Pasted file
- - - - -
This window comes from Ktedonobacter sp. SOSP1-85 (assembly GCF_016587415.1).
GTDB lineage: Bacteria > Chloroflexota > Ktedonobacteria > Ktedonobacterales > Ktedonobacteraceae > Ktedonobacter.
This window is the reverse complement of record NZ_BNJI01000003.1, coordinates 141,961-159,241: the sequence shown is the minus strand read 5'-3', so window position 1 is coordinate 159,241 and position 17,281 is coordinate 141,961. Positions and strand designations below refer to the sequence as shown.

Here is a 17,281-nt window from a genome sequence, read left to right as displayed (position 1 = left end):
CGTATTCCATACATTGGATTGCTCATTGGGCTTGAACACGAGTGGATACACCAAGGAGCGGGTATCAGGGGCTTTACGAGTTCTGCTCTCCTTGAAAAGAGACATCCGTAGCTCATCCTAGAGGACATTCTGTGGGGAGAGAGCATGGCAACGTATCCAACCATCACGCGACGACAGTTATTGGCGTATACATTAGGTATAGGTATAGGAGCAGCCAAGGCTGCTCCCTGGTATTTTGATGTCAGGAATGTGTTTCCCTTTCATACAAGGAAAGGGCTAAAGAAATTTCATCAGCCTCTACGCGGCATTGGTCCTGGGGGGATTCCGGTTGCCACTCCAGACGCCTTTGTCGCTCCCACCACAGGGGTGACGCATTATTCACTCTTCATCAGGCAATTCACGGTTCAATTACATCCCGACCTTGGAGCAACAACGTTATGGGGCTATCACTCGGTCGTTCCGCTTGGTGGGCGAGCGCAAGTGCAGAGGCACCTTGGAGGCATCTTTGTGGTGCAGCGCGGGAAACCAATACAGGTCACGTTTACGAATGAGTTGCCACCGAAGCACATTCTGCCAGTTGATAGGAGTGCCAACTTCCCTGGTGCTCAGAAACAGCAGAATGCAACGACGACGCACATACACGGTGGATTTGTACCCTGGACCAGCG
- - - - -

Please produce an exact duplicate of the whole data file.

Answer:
This window comes from Ktedonobacter sp. SOSP1-85 (assembly GCF_016587415.1).
GTDB lineage: Bacteria > Chloroflexota > Ktedonobacteria > Ktedonobacterales > Ktedonobacteraceae > Ktedonobacter.
This window is the reverse complement of record NZ_BNJI01000003.1, coordinates 141,961-159,241: the sequence shown is the minus strand read 5'-3', so window position 1 is coordinate 159,241 and position 17,281 is coordinate 141,961. Positions and strand designations below refer to the sequence as shown.

Here is a 17,281-nt window from a genome sequence, read left to right as displayed (position 1 = left end):
CGTATTCCATACATTGGATTGCTCATTGGGCTTGAACACGAGTGGATACACCAAGGAGCGGGTATCAGGGGCTTTACGAGTTCTGCTCTCCTTGAAAAGAGACATCCGTAGCTCATCCTAGAGGACATTCTGTGGGGAGAGAGCATGGCAACGTATCCAACCATCACGCGACGACAGTTATTGGCGTATACATTAGGTATAGGTATAGGAGCAGCCAAGGCTGCTCCCTGGTATTTTGATGTCAGGAATGTGTTTCCCTTTCATACAAGGAAAGGGCTAAAGAAATTTCATCAGCCTCTACGCGGCATTGGTCCTGGGGGGATTCCGGTTGCCACTCCAGACGCCTTTGTCGCTCCCACCACAGGGGTGACGCATTATTCACTCTTCATCAGGCAATTCACGGTTCAATTACATCCCGACCTTGGAGCAACAACGTTATGGGGCTATCACTCGGTCGTTCCGCTTGGTGGGCGAGCGCAAGTGCAGAGGCACCTTGGAGGCATCTTTGTGGTGCAGCGCGGGAAACCAATACAGGTCACGTTTACGAATGAGTTGCCACCGAAGCACATTCTGCCAGTTGATAGGAGTGCCAACTTCCCTGGTGCTCAGAAACAGCAGAATGCAACGACGACGCACATACACGGTGGATTTGTACCCTGGACCAGCG